In a marked change in longtime Federal Aviation Administration (“FAA”) policy regarding analysis of noise and air quality impacts from FAA initiated, directed or funded projects, FAA has substituted a single new model for the long mandated Integrated Noise Model (“INM”) and Emissions and Dispersion Modeling System (“EDMS”).  Beginning May 29, 2015, FAA policy “requires” the use of the Aviation Environmental Design Tool version 2b (“AEDT 2b”), which integrates analysis of aircraft noise, air pollutant emissions, and fuel burn.  These impacts, according to FAA are “interdependent and occur simultaneously throughout all phases of flight.”  80 Fed.Reg. 27853.  

 
The FAA policy provides for differential displacement of existing analytic models.  For air traffic and airspace procedural changes, AEDT 2b replaces AEDT 2a, already in use.  For other, ground based projects, AEDT 2b replaces both the INM, for analyzing aircraft noise, and EDMS for developing emissions inventories and modeling emissions dispersion.  The change was presaged by FAA Administrator Michael Huerta who announced in April that FAA was undertaking an “ambitious project” to revamp its approach to measuring noise.  The “ambitious project” was apparently inspired by the vocal objections to the results of the analysis using current methodologies, voiced by citizens of locals that have experienced the effects of FAA’s current, nationwide reorganization of airspace around major airports to institute procedures based on Performance Based Navigation (“PBN”).  
 


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On November 7, 2014, the Federal Aviation Administration (“FAA”) published its “Final Policy Amendment” (“Amendment”) to its “Policy and Procedures Concerning the Use of Airport Revenue,” first published 15 years ago in the Federal Register at 64 Fed.Reg. 7696, February 16, 1999 (“Revenue Use Policy”).  The Amendment formally adopts FAA’s interpretation of the Federal requirements for use of revenue derived from taxes including sales taxes on aviation fuel imposed by both airport sponsors and governmental agencies, local and State, that are non-airport operators.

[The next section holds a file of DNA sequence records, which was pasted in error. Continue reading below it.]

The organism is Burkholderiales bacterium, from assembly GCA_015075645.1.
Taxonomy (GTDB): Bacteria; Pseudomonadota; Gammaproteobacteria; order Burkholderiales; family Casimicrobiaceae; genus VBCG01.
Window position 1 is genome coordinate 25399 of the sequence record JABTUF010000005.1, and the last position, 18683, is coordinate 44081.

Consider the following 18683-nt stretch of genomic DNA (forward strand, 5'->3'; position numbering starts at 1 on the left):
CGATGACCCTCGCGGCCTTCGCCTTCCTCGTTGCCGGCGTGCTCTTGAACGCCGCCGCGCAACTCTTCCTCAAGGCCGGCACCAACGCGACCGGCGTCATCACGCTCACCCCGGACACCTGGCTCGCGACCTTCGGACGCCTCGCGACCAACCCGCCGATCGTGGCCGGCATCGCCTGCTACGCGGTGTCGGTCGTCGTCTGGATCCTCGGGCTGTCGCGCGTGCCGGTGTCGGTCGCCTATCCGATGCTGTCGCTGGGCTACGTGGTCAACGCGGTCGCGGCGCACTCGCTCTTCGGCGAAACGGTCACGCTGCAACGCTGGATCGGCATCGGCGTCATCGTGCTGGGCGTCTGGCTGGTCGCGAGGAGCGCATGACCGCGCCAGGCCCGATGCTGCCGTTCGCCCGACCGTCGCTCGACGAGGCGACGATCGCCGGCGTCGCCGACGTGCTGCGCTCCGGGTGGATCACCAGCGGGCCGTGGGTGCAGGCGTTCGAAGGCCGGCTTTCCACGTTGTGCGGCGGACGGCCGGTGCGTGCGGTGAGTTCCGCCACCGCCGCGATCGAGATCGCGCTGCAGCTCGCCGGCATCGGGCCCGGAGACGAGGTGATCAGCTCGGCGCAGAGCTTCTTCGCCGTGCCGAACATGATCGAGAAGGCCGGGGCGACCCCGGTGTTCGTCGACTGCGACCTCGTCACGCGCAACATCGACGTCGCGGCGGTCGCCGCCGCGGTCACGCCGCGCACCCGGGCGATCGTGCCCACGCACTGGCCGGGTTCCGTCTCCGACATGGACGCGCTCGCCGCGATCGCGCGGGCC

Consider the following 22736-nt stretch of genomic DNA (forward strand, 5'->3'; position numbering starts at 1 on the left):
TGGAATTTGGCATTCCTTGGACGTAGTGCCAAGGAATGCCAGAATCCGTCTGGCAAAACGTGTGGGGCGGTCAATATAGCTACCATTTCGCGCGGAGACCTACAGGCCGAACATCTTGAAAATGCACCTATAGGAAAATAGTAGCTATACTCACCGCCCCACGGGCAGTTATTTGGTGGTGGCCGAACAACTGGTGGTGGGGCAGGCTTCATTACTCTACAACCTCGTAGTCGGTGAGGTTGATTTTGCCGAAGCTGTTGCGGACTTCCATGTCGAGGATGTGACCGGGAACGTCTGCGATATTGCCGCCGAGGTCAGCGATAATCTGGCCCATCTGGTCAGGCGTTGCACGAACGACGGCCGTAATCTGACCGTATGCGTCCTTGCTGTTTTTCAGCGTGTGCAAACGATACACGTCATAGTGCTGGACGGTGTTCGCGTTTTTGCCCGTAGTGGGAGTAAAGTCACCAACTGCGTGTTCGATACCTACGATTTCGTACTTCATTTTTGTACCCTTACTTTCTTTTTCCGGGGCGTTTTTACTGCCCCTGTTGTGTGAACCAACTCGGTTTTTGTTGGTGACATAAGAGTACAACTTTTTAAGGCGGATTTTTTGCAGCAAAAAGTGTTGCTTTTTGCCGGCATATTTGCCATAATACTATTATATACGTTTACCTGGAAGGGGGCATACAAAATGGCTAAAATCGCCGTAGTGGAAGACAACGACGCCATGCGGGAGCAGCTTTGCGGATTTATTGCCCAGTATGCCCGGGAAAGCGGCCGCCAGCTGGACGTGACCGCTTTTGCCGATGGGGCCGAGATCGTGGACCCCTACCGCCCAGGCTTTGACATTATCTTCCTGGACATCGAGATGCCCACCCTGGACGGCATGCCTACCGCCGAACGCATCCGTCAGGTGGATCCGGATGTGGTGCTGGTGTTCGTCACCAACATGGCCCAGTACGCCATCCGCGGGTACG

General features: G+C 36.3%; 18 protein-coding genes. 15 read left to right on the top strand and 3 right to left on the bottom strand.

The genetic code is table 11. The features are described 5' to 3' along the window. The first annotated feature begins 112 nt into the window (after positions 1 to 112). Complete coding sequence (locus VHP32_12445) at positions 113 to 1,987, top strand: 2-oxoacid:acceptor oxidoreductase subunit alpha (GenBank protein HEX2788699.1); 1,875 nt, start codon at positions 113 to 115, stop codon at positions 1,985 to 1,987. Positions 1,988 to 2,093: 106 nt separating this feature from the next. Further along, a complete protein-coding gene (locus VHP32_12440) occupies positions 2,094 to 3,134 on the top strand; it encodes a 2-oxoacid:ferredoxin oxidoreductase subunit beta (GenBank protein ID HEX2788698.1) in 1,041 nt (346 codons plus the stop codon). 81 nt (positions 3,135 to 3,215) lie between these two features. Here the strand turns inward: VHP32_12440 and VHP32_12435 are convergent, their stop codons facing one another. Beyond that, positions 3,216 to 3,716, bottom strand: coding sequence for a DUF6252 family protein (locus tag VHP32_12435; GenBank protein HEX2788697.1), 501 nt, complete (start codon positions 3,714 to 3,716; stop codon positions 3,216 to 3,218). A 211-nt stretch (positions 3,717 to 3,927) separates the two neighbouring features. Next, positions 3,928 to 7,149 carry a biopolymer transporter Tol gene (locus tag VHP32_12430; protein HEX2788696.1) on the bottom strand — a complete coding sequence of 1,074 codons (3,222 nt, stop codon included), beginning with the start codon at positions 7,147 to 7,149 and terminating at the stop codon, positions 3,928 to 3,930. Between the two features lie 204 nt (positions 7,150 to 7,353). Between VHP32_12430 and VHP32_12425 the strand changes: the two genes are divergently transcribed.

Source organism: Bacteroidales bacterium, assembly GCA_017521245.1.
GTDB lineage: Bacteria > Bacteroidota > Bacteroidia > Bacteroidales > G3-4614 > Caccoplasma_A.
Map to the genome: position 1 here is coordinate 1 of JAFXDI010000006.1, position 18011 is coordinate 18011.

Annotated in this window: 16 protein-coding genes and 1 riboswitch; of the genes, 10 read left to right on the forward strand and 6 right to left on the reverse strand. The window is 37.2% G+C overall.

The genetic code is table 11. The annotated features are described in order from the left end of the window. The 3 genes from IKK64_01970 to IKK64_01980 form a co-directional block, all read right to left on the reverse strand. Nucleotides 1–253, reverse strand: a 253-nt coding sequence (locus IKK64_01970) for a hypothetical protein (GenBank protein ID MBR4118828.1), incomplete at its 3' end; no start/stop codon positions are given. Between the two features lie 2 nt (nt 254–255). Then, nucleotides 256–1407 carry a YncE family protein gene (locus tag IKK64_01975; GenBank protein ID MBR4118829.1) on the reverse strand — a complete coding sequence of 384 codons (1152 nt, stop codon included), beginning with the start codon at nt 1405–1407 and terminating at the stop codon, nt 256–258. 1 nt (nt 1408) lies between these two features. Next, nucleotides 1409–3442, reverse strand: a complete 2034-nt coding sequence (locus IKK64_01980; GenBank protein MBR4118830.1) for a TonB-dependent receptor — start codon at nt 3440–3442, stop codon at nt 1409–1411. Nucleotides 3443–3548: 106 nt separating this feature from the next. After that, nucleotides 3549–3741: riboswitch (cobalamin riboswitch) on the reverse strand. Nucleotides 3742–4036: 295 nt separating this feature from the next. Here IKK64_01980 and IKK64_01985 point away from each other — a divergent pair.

In brief, the FAA concludes that “an airport operator or State government submitting an application under the Airport Improvement Program must provide assurance that revenues from State and local government taxes on aviation fuel will be used for certain aviation-related purposes.”  79 Fed.Reg. 66283.  Predictably, FAA received 25 substantive comments from a diverse group of interested parties, including airport operators, industry and nonprofit associations representing airports, air carriers, business aviation and airport service businesses, air carriers, state government agencies, and private citizens.  For example, in response to the airports’ and governments’ comments that airport sponsors would find it impossible to provide assurance that other governmental agencies would comply with the revenue use statutes for the life of the Airport Improvement Program (“AIP”) grant, and that airports should not be required to agree to a condition compliance with which they have no control, FAA takes the position that Federal statute 49 U.S.C. §§ 47107(b) and 47133 already require this level of control from local proprietors.  This is because “[t]he grant assurances provided by airport sponsors include Grant Assurance 25, which provides, in relevant part: ‘All revenues generated by the airport and any local taxes on aviation fuel established after December 30, 1987, will be expended by it for the capital or operating costs of the airport; the local airport system; or other facilities which are owned and operated by the owner and operator of the airport. . .’” 79 Fed.Reg. 66284.  The FAA further concludes that airport sponsors often have influence on the taxation of aviation activities in their States and localities, and the FAA expects airport sponsors to use that influence to shape State and non-sponsor local taxation to conform to these Federal laws.  Id.  Moreover, FAA asserts its power to pursue enforcement action against non-sponsor entities for the purposes of limiting the use of aviation tax revenues under 49 U.S.C. §§ 46301, 47133 and 47111(f).